Through the course of several statements to police, Kirksey’s story changed several times as he explained the injuries.

    The child had a linear skull fracture from one side of his head to the other, Griffith told jurors.

    “It is undisputed the skull fracture was the fatal injury,” she said.

    http://www.gadsdentimes.com/article/...NEWS/100439982

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    Court reverses Blount County death penalty; rules for death penalty in Dale County case

    An Alabama appeals court struck down a death penalty conviction Friday and re-instated another.

    In a case from Blount County, the appeals court reversed the capital murder conviction and death sentence that Thomas Doyle Crowe received for the November 2009 killing and robbery of Marvin Dailey. The appeals court said the trial judge gave improper instructions to the jury about Alabama's capital murder law. The ruling would allow a new trial.

    The appeals court ordered the capital murder conviction and death sentence be reinstated for Emanuel Aaron Gissendanner Jr. in Dale County. A lower court had ruled that he should get a new trial because of ineffective attorneys at trial. The appeals court reversed that in a 3-2 decision.

    Gissendanner was convicted of killing Margaret Snellgrove during a kidnapping and robbery in November 2009.

    In other cases, the appeals court:

    —Split 3-2 in upholding the capital murder conviction and death sentence that Corey Allen Wimbley received in Washington County for the shooting and robbery of Connie Ray Wheat at a grocery store in Wagarville in December 2008.

    —Unanimously affirmed the capital murder conviction and death sentence that Clayton Antwain Shaklin received in Walker County for the shooting death of Michael Crumpton during a robbery at his home in October 2009.

    —Unanimously affirmed the capital murder conviction and death sentence that Ronnie Lynn Kirksey got for causing fatal injuries to 23-month-old Cornell Norwood in April 2006 in Etowah County. Kirksey lived with the child's mother in Gadsden and was watching the boy while the mother was away, the court said.

    http://www.dailyjournal.net/view/sto...Death-Penalty/
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    15-7912 KIRKSEY, RONNIE V. ALABAMA

    The motion of petitioner for leave to proceed in forma pauperis and the petition for a writ of certiorari are granted. The judgment is vacated, and the case is remanded to the Court of Criminal Appeals of Alabama for further consideration in light of Hurst v. Florida, 577 U. S. ___ (2016).

    http://www.supremecourt.gov/orders/c...16zor_o7kq.pdf

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    Alabama court rules death penalty law constitutional in 3 cases SCOTUS sent back for review

    The Alabama Court of Criminal Appeals on Friday ruled the death sentences of three state inmates are constitutional and don't conflict with a U.S. Supreme Court ruling that struck down Florida's similar death penalty sentencing scheme.

    The U.S. Supreme Court had vacated the sentences of Alabama death row inmates Ronnie Kirksey, Corey Wimbley, and Ryan Gerald Russell, this year and sent them back to the state appeals court to review in light of its Florida ruling.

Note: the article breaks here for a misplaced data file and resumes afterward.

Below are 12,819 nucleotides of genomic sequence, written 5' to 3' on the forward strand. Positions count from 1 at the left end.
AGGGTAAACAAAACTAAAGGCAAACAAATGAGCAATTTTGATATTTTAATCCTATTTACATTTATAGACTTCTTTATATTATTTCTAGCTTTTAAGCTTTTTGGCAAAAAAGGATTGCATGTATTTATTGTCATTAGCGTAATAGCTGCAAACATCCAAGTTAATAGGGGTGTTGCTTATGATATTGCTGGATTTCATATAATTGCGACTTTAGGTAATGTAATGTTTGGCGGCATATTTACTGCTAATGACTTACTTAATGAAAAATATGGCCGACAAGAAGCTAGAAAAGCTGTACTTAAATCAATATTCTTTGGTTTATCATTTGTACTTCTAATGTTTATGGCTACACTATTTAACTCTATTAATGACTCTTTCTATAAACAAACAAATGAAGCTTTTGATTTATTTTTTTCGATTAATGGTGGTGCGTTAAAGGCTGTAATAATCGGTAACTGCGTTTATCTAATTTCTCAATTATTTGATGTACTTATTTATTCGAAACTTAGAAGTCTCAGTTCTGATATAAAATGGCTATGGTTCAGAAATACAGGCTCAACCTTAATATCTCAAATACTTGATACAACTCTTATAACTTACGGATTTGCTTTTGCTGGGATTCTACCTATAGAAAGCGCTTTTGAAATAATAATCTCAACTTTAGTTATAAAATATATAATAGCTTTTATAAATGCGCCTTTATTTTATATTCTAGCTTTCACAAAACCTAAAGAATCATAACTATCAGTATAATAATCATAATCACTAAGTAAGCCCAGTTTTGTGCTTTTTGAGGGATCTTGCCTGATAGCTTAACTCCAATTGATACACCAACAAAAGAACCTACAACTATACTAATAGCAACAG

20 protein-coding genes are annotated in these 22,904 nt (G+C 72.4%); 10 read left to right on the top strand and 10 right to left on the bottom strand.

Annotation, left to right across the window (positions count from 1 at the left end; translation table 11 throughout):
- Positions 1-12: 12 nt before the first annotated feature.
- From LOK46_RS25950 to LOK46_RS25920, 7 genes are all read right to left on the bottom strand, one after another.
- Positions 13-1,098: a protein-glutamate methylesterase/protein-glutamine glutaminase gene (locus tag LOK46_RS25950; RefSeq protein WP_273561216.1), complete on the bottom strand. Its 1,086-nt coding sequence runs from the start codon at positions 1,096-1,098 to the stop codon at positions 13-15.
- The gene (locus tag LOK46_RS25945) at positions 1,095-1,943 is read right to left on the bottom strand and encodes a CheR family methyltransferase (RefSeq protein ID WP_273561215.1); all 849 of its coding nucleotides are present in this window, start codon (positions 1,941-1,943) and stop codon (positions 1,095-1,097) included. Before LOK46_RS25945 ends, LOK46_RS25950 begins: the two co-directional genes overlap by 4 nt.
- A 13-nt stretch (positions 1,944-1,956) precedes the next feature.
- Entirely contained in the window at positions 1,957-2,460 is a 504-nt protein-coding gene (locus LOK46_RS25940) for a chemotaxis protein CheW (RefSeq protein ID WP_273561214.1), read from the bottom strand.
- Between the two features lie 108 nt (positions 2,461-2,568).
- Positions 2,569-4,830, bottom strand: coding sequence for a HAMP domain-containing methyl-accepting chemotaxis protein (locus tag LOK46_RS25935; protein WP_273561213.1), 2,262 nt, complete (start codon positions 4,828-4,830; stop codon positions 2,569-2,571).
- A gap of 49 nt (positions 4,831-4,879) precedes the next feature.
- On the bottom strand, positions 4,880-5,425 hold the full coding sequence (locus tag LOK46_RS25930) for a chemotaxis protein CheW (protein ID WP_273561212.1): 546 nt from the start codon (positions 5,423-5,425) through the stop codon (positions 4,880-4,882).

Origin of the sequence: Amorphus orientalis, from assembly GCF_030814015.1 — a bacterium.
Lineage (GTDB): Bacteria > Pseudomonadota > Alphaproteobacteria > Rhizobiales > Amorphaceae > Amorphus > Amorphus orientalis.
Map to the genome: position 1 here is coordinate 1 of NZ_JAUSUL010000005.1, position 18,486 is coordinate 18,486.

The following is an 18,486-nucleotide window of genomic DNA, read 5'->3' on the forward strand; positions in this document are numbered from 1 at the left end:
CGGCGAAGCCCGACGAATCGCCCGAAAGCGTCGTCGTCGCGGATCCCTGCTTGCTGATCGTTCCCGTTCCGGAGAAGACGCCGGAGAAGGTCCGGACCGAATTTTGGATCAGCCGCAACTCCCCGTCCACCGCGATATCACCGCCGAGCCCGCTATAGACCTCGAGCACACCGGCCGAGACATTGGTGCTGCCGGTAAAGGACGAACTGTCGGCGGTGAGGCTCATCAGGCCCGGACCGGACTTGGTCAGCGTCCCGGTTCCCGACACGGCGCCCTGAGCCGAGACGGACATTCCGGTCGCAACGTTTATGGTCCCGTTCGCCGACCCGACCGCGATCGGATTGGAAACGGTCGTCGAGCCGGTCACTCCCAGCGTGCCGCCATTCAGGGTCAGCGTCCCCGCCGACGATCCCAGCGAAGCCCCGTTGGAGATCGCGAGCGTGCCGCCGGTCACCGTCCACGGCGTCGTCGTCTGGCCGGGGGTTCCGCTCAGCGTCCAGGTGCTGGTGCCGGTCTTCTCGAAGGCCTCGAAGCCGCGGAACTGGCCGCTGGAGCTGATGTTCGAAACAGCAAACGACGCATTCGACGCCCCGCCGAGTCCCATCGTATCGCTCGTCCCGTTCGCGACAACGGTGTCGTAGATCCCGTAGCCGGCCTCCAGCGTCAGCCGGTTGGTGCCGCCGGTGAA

Alabama's death sentencing law has been compared to Florida's because both allowed judges to override jury recommendations for life and instead impose death.

    On Friday the Alabama Court of Criminal Appeals said it wasn't the same and affirmed the convictions of Kirksey, Wimbley and Russell. The court said Alabama's law is constitutional and does not "run afoul" of the U.S. Supreme Court's ruling in Hurst v. Florida in January.

    Prosecutors and Alabama Attorney General Luther Strange have repeatedly argued that Alabama's law was upheld by the U.S. Supreme Court in 1995 and is not the same as the portion of the Florida law struck down in Hurst.

    Florida's law had required the judge -- not the jury -- to find the existence of an aggravating circumstance in order for the defendant to be subject to the death penalty.

    Alabama's law already requires the jury to find an aggravating factor, such as murder during the commission of a robbery, kidnapping or rape, prosecutors argue. Therefore, at the time of conviction, the jury has already agreed upon at least one aggravating factor before the sentencing phase began.

    In Alabama, after the jury unanimously convicts a defendant with at least one aggravating factor at the trial jurors in a separate hearing then weigh any other aggravating factors and mitigating circumstances and recommend life without parole or death. Jurors must vote 10-2, 11-1 or 12-0 to recommend death. The judge then imposes the final sentence and at that time can override the jury's life or death recommendation. Most of the overrides in Alabama have resulted in the death penalty.

    In its order in Wimbley's case, the Alabama Court of Criminal Appeals found that the jury - not a judge - had determined Wimbley was eligible for the death penalty because it had unanimously convicted him of murder during the course of a robbery and arson. Robbery and arson are both aggravating factors.

    http://www.al.com/news/birmingham/in...eath_pena.html

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    What's the issue here? The jury in this case gave Kirksey a 12-0.

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    Here is the link to the 3 opinions.

    http://judicial.alabama.gov/docs/CR/CR_RL_12162016.pdf
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    Alabama Supreme Court rejects death penalty appeal

    MONTGOMERY, Ala. (AP) - The Alabama Supreme Court won't reconsider the sentence of a death row inmate who argued a judge had too much power in handing down the death penalty.

    Justices on Friday turned down the appeal from Ronnie Lynn Kirksey, who was sentenced to death in 2010 after being convicted of killing his girlfriend's 23-month-old son.

    The U.S. Supreme Court in 2016 ordered a review of Kirksey's sentence after that court struck down Florida's similar death penalty sentencing statute.

    Kirksey argued his sentence was also unconstitutional because the jury, which suggested a death sentence, was told its decision was merely a recommendation.

    The Court of Criminal Appeals upheld his sentence. Judges said there are key differences that make Alabama's statute constitutional. The state Supreme Court rejected his latest appeal with one dissent.

    http://www.fox10tv.com/story/3573628...penalty-appeal